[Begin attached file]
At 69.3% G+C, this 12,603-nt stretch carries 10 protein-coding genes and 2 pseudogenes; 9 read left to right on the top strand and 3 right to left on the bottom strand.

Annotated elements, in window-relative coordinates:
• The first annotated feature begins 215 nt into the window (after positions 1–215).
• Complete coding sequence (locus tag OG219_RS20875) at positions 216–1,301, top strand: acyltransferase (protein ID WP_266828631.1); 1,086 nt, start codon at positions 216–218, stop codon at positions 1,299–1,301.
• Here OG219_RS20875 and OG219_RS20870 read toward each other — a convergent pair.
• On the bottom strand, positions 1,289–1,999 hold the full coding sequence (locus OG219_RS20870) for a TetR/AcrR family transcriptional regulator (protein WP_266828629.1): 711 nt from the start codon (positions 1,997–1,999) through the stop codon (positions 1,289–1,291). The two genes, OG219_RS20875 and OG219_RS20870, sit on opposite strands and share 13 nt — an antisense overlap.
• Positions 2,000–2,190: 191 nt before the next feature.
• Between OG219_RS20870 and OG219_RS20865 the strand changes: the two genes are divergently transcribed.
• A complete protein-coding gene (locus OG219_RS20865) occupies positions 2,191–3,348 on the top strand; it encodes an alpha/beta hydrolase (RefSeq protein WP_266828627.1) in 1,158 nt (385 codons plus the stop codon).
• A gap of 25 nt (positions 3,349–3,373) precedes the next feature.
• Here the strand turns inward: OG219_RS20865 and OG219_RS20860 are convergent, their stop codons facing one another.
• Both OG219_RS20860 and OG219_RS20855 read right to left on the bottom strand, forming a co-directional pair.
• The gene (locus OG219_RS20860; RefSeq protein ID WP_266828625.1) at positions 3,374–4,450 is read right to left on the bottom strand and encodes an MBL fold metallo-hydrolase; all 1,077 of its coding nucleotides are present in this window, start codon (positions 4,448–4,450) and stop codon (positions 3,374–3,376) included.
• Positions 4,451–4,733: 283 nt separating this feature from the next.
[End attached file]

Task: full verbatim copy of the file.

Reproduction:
At 69.3% G+C, this 12,603-nt stretch carries 10 protein-coding genes and 2 pseudogenes; 9 read left to right on the top strand and 3 right to left on the bottom strand.

Annotated elements, in window-relative coordinates:
• The first annotated feature begins 215 nt into the window (after positions 1–215).
• Complete coding sequence (locus tag OG219_RS20875) at positions 216–1,301, top strand: acyltransferase (protein ID WP_266828631.1); 1,086 nt, start codon at positions 216–218, stop codon at positions 1,299–1,301.
• Here OG219_RS20875 and OG219_RS20870 read toward each other — a convergent pair.
• On the bottom strand, positions 1,289–1,999 hold the full coding sequence (locus OG219_RS20870) for a TetR/AcrR family transcriptional regulator (protein WP_266828629.1): 711 nt from the start codon (positions 1,997–1,999) through the stop codon (positions 1,289–1,291). The two genes, OG219_RS20875 and OG219_RS20870, sit on opposite strands and share 13 nt — an antisense overlap.
• Positions 2,000–2,190: 191 nt before the next feature.
• Between OG219_RS20870 and OG219_RS20865 the strand changes: the two genes are divergently transcribed.
• A complete protein-coding gene (locus OG219_RS20865) occupies positions 2,191–3,348 on the top strand; it encodes an alpha/beta hydrolase (RefSeq protein WP_266828627.1) in 1,158 nt (385 codons plus the stop codon).
• A gap of 25 nt (positions 3,349–3,373) precedes the next feature.
• Here the strand turns inward: OG219_RS20865 and OG219_RS20860 are convergent, their stop codons facing one another.
• Both OG219_RS20860 and OG219_RS20855 read right to left on the bottom strand, forming a co-directional pair.
• The gene (locus OG219_RS20860; RefSeq protein ID WP_266828625.1) at positions 3,374–4,450 is read right to left on the bottom strand and encodes an MBL fold metallo-hydrolase; all 1,077 of its coding nucleotides are present in this window, start codon (positions 4,448–4,450) and stop codon (positions 3,374–3,376) included.
• Positions 4,451–4,733: 283 nt separating this feature from the next.